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Fasten-Seatbelt Sign Lights Up in Second Quarter

Anxiety leads to sell-off--and some buying opportunities.

John Coumarianos, 06/28/2006

Fears of inflation and uncertainty regarding the sustainability of corporate profits led to a market sell-off late in the second quarter. Volatility rudely imposed itself on investors accustomed to calm after the end of the bear market in 2002. All Morningstar diversified equity indexes posted losses for the trailing 13 weeks through June 22, and the Morningstar U.S. Market Index shed 4.3% over the same period, but still managed to eke out a gain of about 1% for the year to date. Once again, smaller-cap and more value-oriented indexes are outperforming for the year, posting gains for 2006 despite second-quarter losses.

Macroeconomic questions gripped the markets, as new Federal Reserve Chairman Ben Bernanke appears poised to raise rates at least one more time as of this writing, precisely as the economy appears to be slowing. Investors fear the Fed tightening too hard, sending the economy into a recession. They also fear a return of "stagflation" from the 1970s, when rising prices (partly due to higher energy costs) and a slowdown visited the economy simultaneously.

There seemed to be no place to hide, with foreign markets also declining, the Lehman Brothers Aggregate Bond Index falling over 1%, and the Dow Jones-AIG Commodity Index dropping from nearly 190 at its peak in May to below 170 on June 22. However, large, slow-growing companies weathered the swoon rather well. The Morningstar large-cap indexes held up the best during the bloodletting of the past month, with the small-cap indexes bringing up the rear.

This didn't catch Morningstar analysts completely by surprise. First, Morningstar's director of stock analysis Pat Dorsey reported that a variety of factors pointed toward investor complacency and the inexpensiveness of high-quality stocks. Second, mutual fund analysts have been hearing from their favorite managers that high-quality large-cap stocks haven't looked this cheap in a long time. Fund analyst Gregg Wolper reported that world stock fund managers had noticed topnotch U.S. companies selling at more compelling prices than their foreign counterparts.

The domestic-foreign debate continues, however, with Warren Buffett telling shareholders of his company, Berkshire Hathaway BRK.B, not to be surprised if he follows up his recent acquisition of Israeli metal-cutter Iscar with other foreign purchases. Buffett also picked up shares of integrated oil company ConocoPhillips COP, industrial conglomerate General Electric GE, and package carrier United Parcel Service UPS, all of which share the theme of global operations, according to analyst Justin Fuller.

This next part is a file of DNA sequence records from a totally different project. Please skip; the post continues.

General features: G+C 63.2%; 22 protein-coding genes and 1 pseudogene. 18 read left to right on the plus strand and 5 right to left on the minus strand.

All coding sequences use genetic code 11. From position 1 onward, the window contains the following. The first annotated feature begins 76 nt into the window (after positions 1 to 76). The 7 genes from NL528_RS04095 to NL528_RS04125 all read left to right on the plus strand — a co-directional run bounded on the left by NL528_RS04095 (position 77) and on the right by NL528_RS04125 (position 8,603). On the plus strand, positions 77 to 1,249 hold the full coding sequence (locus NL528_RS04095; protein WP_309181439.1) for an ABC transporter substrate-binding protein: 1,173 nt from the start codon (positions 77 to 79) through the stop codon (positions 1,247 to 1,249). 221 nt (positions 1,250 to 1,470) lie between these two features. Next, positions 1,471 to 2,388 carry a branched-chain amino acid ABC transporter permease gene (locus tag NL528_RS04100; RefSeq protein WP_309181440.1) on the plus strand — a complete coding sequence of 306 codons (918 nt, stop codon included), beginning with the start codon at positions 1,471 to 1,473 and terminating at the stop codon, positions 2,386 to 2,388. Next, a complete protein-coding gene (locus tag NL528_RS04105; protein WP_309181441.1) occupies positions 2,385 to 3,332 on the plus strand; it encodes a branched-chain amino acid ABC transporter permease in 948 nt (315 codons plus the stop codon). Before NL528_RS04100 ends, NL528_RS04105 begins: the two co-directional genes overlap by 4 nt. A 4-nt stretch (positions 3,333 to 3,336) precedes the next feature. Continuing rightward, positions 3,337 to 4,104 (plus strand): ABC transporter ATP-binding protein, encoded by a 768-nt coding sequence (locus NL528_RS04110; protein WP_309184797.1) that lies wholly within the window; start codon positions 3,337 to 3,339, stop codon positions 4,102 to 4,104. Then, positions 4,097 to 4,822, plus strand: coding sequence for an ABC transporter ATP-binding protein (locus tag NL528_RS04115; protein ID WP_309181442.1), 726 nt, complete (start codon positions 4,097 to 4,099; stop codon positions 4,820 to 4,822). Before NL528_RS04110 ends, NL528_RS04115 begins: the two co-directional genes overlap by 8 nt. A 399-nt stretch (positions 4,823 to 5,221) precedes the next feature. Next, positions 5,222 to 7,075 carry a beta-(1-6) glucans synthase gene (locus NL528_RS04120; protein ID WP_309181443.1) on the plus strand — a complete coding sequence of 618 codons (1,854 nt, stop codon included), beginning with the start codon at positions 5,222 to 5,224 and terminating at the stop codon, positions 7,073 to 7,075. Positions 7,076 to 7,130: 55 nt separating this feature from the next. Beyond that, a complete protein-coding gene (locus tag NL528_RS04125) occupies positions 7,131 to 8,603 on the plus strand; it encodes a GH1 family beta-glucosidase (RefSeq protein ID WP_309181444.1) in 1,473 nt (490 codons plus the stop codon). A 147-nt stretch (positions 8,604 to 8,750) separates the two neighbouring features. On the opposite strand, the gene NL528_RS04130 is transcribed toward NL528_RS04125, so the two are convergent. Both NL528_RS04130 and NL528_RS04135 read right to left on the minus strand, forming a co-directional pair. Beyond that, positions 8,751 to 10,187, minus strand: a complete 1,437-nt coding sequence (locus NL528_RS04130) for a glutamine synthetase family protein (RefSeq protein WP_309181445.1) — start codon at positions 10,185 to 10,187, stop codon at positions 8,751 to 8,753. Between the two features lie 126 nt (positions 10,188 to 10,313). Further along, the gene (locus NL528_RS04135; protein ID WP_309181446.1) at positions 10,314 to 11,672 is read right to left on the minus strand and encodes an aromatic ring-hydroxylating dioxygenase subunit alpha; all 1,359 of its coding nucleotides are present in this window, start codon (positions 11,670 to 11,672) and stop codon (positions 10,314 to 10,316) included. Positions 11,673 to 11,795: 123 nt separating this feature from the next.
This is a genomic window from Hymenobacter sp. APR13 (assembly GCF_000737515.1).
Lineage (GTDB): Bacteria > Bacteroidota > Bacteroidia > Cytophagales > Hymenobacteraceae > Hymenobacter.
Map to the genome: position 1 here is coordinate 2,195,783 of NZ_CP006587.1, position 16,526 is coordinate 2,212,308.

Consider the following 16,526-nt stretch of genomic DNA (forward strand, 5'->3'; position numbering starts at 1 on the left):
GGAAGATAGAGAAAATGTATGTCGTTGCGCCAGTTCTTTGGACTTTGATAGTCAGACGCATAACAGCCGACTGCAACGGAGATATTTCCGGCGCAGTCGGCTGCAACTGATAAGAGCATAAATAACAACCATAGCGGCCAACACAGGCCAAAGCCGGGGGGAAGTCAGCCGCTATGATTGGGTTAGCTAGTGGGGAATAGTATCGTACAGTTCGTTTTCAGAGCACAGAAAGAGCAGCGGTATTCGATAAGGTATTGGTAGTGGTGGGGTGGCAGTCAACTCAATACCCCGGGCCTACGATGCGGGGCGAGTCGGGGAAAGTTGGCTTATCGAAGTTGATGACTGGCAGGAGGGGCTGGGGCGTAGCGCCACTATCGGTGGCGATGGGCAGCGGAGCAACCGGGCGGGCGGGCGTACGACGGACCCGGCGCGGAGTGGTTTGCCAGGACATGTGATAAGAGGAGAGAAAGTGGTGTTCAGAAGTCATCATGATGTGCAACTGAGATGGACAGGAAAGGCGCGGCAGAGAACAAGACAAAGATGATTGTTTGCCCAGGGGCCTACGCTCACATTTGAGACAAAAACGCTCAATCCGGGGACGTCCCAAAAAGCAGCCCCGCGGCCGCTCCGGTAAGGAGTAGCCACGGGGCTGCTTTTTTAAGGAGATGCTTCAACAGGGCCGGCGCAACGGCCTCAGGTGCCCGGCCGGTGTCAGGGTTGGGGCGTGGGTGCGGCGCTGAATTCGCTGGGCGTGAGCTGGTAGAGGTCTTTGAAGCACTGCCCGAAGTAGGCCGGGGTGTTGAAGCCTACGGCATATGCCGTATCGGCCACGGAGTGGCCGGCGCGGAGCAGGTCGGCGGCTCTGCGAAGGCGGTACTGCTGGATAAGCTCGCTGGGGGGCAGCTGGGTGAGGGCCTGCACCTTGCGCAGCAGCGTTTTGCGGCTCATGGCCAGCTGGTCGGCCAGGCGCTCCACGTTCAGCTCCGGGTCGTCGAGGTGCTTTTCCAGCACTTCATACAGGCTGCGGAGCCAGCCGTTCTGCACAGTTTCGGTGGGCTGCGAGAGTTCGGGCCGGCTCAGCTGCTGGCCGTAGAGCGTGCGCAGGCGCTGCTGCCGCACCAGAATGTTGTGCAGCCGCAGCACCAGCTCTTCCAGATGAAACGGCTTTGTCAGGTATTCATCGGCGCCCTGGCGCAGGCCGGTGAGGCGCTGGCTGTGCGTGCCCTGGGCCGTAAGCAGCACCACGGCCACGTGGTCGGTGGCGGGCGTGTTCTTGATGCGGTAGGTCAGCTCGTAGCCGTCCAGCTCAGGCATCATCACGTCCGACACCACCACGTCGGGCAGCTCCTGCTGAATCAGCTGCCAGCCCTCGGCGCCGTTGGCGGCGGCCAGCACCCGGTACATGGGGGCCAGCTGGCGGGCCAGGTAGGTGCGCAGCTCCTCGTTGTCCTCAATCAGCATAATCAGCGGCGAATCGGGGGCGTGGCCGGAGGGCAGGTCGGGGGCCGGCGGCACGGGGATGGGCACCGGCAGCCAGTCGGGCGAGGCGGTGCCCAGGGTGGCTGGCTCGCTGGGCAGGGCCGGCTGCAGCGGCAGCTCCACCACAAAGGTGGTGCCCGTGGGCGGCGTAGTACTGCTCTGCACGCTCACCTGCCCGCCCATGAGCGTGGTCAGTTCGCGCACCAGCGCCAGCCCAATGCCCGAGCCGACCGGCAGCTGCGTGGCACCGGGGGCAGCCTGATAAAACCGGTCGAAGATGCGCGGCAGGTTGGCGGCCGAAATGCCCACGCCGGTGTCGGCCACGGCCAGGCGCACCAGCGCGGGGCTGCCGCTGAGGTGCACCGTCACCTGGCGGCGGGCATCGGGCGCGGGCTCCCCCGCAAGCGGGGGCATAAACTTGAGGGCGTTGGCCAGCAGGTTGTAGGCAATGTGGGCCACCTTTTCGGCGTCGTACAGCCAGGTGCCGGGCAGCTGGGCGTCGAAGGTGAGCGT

Surveying the Sectors
Media dragged itself up off the mat, posting a 2.4% return for the trailing 13 weeks through June 22. The worst five-year performing sector, media bounced back to the satisfaction of Morningstar analysts, who have viewed newspapers and other media enterprises as cheap for some time. Tribune TRB, owner of newspapers, radio and television stations, and the Chicago Cubs baseball team, surged 12.8% for the trailing three months through June 22 on pressure from the Chandler Trusts, which are 12% owners, to spin off the television-broadcasting assets. Analyst Jim Walden anticipates increasing pressure for the spin-off, and views Tribune as currently undervalued.

Media conglomerate Liberty Global LBTYA powered 12.4% higher for the trailing three months through June 22, while cable companies Comcast CMCSA and Cablevision CVC added over 20% each. Analyst Michael Hodel notes that Comcast has been signing up Internet access customers at a fast clip without yet showing signs of pricing pressure from the competition. Some of the cable providers' main rivals, the RBOCs (regional bell operating companies), also dialed up their returns. Qwest Communications International Q tacked on 8% for the trailing three months through June 22 and is up 33% for the year, while BellSouth BLS added about 4% during the quarter and is also up 33% for the year. Still, the RBOCs face an uphill battle, according to Morningstar analysts, because of huge capital outlays to deliver video, a declining landline business, and competition among themselves and with the cable providers and voice over Internet protocol (VOIP) technology.

Software brought up the rear, dropping 10% for the trailing 13 weeks through June 22 and more than 5% for the year to date. Salesforce.com CRM dropped about 25% during the quarter and is down 14% for the year. Analyst Rick Summer likes the company's subscription-based software model, but views the firm as roughly fairly valued at its current price. Additionally, Microsoft MSFT continues to struggle, with the delay of the release of its new Vista program. Morningstar fund analysts have heard conflicting opinions on Microsoft. Some managers are frustrated by the company's delays and its unwillingness to give more cash back to shareholders, while other managers are content to let the heavy cash-generating business continue to invest in other ventures. Equity analyst Toan Tran views the software giant as significantly undervalued at its current price under $23.

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